In some instances of myelodysplasia, necrosis of dorsal horns and dorsal white columns has been observed, creating a spongiform appearance to the parenchyma. Astrocytosis may be seen in affected white matter[17]. The embryonic pathogenesis of this anomaly is controversial: it may represent overgrowth of cells of the dorsal neural tube that, in turn, interferes with fusion of the neural tube and vertebral arches; or the vertebral arches may fail to fuse as a result of a neuroschistic bleb.

Clinical signs in animals with spina bifida usually indicate an associated myelodysplasia or protrusion of the meninges, spinal cord or cauda equina and are usually noticed when affected animals begin to ambulate.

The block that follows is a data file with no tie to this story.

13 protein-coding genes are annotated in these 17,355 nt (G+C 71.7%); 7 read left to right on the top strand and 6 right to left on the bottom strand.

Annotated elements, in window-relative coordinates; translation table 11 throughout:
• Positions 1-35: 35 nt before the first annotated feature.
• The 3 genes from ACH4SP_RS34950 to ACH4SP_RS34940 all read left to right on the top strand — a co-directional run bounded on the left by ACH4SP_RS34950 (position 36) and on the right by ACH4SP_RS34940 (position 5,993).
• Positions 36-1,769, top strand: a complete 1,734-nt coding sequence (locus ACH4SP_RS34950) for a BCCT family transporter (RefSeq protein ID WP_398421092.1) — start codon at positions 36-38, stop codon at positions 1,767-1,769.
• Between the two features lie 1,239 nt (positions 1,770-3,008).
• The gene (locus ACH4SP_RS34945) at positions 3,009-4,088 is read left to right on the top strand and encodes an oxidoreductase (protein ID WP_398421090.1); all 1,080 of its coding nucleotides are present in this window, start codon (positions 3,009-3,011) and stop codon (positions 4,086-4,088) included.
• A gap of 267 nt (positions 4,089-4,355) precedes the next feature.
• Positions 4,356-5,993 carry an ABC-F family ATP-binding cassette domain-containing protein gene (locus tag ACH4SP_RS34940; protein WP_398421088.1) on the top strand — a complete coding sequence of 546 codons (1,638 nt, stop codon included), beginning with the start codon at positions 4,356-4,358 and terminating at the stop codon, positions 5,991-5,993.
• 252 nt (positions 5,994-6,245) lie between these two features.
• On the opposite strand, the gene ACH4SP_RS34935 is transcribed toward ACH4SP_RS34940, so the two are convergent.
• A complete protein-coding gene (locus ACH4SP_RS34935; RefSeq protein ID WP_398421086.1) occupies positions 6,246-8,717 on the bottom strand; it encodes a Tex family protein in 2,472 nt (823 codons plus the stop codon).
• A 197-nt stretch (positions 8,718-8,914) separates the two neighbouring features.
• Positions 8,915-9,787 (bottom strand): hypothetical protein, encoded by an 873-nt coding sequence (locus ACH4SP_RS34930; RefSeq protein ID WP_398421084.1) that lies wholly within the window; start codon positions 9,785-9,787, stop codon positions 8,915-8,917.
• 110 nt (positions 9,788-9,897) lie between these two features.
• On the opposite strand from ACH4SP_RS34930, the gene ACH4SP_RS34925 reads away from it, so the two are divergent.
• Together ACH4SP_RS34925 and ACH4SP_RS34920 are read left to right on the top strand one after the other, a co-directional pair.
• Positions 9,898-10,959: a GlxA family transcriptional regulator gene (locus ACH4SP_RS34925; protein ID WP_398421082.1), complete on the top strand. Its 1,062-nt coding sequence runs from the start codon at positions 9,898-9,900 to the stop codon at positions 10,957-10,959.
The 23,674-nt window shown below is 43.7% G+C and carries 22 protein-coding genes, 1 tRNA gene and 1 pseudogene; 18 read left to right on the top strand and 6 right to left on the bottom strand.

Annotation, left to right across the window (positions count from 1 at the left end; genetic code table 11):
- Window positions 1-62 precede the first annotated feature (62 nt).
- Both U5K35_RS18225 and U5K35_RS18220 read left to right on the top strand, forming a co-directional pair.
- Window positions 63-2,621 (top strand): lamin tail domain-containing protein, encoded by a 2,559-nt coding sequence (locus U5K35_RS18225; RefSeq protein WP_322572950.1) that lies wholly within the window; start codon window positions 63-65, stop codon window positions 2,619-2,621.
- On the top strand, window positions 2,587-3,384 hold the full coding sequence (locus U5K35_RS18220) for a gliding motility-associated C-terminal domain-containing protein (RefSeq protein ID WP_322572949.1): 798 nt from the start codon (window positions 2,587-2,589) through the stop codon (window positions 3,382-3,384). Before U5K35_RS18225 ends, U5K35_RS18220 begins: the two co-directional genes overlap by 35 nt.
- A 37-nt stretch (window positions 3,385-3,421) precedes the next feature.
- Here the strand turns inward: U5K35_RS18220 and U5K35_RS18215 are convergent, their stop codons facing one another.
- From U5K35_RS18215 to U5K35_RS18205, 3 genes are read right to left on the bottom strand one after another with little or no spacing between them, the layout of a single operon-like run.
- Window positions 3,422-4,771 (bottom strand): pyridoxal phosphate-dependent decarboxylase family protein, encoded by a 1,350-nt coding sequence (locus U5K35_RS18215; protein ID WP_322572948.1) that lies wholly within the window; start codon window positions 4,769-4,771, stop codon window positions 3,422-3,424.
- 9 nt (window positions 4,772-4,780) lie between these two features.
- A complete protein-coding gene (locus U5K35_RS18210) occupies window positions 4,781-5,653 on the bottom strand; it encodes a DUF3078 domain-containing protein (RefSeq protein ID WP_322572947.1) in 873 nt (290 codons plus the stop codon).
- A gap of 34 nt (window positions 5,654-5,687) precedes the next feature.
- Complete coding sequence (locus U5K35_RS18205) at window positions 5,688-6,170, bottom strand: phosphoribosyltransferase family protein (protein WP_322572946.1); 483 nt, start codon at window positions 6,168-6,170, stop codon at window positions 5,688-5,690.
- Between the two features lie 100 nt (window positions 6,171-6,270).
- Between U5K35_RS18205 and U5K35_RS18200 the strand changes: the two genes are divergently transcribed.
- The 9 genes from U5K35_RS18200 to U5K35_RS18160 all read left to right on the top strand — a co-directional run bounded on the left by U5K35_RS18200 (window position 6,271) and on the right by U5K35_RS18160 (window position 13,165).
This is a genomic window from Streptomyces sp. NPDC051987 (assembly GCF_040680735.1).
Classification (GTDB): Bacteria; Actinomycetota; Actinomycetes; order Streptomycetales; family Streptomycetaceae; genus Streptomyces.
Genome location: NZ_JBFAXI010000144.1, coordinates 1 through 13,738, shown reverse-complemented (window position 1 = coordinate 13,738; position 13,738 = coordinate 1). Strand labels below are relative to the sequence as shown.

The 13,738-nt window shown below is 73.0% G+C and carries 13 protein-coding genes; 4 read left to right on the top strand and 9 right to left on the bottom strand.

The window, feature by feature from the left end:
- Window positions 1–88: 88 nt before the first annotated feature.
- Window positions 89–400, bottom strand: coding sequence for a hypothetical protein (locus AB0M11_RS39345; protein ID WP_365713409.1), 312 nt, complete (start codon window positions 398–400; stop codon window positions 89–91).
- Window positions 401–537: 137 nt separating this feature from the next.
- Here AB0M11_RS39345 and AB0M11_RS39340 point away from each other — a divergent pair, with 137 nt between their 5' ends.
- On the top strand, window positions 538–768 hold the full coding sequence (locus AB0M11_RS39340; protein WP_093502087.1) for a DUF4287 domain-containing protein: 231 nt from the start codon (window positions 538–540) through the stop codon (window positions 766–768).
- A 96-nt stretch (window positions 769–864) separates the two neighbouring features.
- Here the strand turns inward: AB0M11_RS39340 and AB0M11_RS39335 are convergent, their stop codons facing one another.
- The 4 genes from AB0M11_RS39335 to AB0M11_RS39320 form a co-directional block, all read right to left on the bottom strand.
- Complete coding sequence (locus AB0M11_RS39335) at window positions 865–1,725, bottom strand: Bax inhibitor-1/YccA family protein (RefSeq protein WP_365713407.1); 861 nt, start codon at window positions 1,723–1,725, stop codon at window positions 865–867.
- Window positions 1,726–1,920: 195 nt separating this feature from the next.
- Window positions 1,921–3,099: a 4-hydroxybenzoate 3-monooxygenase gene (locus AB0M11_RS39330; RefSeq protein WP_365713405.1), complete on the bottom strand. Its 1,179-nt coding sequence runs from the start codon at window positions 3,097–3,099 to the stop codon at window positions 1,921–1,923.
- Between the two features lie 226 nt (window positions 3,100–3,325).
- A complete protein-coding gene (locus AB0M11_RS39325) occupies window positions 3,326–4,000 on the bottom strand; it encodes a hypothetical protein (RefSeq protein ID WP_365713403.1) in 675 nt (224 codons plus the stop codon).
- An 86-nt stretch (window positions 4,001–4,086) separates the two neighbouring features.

Signs may include pelvic limb ataxia and paresis, fecal and urinary incontinence, perineal analgesia, and flaccid anal sphincter[18]. The analgesia may extend to the most proximal part of the posterior surface of the thighs, to the level of the scrotum and prepuce anteriorly, in male dogs, and to the tail caudally. The site of the bony defect may be marked by dimpling of the overlying skin, streaming of hair coat, and palpable cavitation in the dorsal spinous process.

Meningocele alone can be present without neurological deficits[19].

Diagnosis is based on presenting clinical signs, obsvious deformation and radiography which usually demonstrates abnormalities ranging from non-fusion of dorsal laminae to a cleft spinous process; however, myelography or advanced imaging techniques (e.g., ultrasonography, CT, or MRI) may demonstrate protrusion of spinal cord, nerve roots, and/or meninges through the sacral defect to the skin or subcutaneous spaces.